The Founder's Dilemma
Why Your Start-Up Doesn’t Need a Sales Executive—Yet
Founders of start-ups often ask me, “When should I bring on my first account executive? I’m too busy building the product. I don’t have time for sales!” Very rarely do I suggest that they hire someone as soon as possible. Rather, I suggest, “Youneed to make time for sales!” Then they typically reveal the real reason they are not selling: “I’m not a sales person.”
In my experience the person who should be out talking to current clients and potential future clients is the founder of the company.
Founders are the people who have passion for what they have built. Only through the transfer of this passion can early customers buy into the product and the company’s vision.
Founders should hold on to the reins for as long as they can before handing them over to guns for hire who can take their revenues to the next level. That hand off should only be done when a fit between the product and the market has been well established and validated and the founders know exactly who their clients are and what problems the product can solve for those clients. Furthermore, and perhaps most importantly, founders need to accumulate stories. In turn, those stories can be passed on to an account executive who then, ideally, begins working on inbound leads to close more business.
So, how can start-up founders get over what is ultimately a fear of selling?
Here are 6 steps that, if put into practice, will help you—the founder and visionary—grow your client base.
1) Tell the Truth
If you are uncomfortable with sales, explain to your future client that you have been heads down working on building and testing your product and that you are just getting “out of the building” to start selling. Admit to him or her that you are not entirely in your element. Likely, they will respect you for being forthright and may even help you through the experience.
2) Bleed Passion for Your Product
Passion is contagious. Ralph Waldo Emerson once said, “Nothing great was ever achieved without enthusiasm.” If you, the founder, cannot muster up enthusiasm for what you have built, it is likely a sign that you have not followed your passion.
Obviously, there is a balance here. I have talked with entrepreneurs so passionate about their products that they have figuratively thrown up all over me in an effort to tell me about the products’ every feature and benefit. Use your intuition here. Notice your future client’s body language. He or she moving back in the chair and folding his or her arms is likely a sign that you are going a bit over the top. Stop, smile, and make a joke about your enthusiasm: “Sorry. As you can see, I’m excited about what we have built.”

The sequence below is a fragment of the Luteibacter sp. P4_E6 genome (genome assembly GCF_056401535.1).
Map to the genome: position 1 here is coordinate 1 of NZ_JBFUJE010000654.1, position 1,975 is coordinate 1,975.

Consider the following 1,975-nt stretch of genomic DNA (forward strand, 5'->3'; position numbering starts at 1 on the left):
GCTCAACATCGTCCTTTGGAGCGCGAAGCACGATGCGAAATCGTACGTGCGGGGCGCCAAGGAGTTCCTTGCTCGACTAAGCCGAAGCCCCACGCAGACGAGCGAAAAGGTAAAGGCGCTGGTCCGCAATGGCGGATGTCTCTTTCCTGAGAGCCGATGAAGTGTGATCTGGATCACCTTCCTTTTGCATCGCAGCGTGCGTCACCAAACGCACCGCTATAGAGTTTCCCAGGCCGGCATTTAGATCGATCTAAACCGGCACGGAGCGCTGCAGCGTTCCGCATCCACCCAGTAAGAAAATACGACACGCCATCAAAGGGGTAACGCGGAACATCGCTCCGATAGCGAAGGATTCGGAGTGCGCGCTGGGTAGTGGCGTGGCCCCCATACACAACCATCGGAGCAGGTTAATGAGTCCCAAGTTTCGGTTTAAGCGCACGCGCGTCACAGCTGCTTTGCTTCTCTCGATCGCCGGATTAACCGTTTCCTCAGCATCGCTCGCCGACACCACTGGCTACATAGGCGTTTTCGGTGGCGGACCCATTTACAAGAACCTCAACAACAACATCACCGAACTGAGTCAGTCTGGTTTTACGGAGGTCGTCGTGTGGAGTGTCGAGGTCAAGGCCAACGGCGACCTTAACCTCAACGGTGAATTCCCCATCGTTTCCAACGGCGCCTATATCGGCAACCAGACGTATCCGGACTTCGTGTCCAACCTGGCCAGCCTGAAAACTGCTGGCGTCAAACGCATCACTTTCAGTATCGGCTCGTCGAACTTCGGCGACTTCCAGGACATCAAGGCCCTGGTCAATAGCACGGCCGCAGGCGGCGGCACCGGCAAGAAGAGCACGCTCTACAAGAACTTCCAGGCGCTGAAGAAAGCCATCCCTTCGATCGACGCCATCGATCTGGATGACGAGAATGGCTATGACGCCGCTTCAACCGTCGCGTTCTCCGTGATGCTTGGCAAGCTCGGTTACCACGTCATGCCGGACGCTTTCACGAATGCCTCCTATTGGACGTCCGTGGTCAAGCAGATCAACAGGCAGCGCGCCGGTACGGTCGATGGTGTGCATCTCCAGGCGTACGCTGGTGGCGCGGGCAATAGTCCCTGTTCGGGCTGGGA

3) Learn to Be Inquisitive
Be genuinely curious about your future client’s environment. In an earlier article I wrote about the FORM (Family, Occupation, Recreation, Motivation) framework (LINK) and how talking to future clients about their families, occupations, recreational interests, and motivations is a great way to break the ice with someone. It is likely that the conversation will naturally turn back to you, at which point you can tell him or her about your own FORM.
4) Do Visualization Exercises
Spend quiet time visualizing yourself being confident about your product or service in the presence of your future client.
When I first jumped into sales, I would park my car a few blocks away from my future client’s office building and spend a couple minutes acting out in my head how I wanted the meeting to start. I would rehearse it in my mind over and over again. I would then take a deep breath (oxygen clears the mind) and drive the remaining blocks to the meeting.
5) Just Tell a Story
Research shows that storytelling is the best means of tapping into people’s minds and emotions. What stories are important? In the early days of your venture, the most important story is yours—how you identified that there was a problem needing a solution, how you built the product or service offering, other client stories, and so on.
6) Be Yourself
When I accepted my first sales job, I immediately went to the local bookstore and bought a dozen books about sales. Most of them were about cold calling, turning around client objections, ABC (Always Be Closing)—all the stuff the old (traditional) sales approach entails. New sales hardly resembles that. It is a known fact that neither extroverts nor introverts are the best at sales. Ambiverts are the most effective. Ambiverts, people who have characteristics of both extroverts and introverts, comprise the majority of the population. So, if you are a founder and are neither introverted nor extroverted, sales is for you.
It is critical for the long-term success of your company that you learn to enjoy selling. If you’re tempted to spend money on compensation for an account executive before you have validated product-market fit, you’re wasting your valuable resources.
All you need to do is find the sales pro inside you and get out of the building. If you follow the six steps described above, I’m confident you can gain the traction you want and need in order to build your business.
Question: At what point do you believe a company should hire its first sales executive? Why? Please share your thoughts.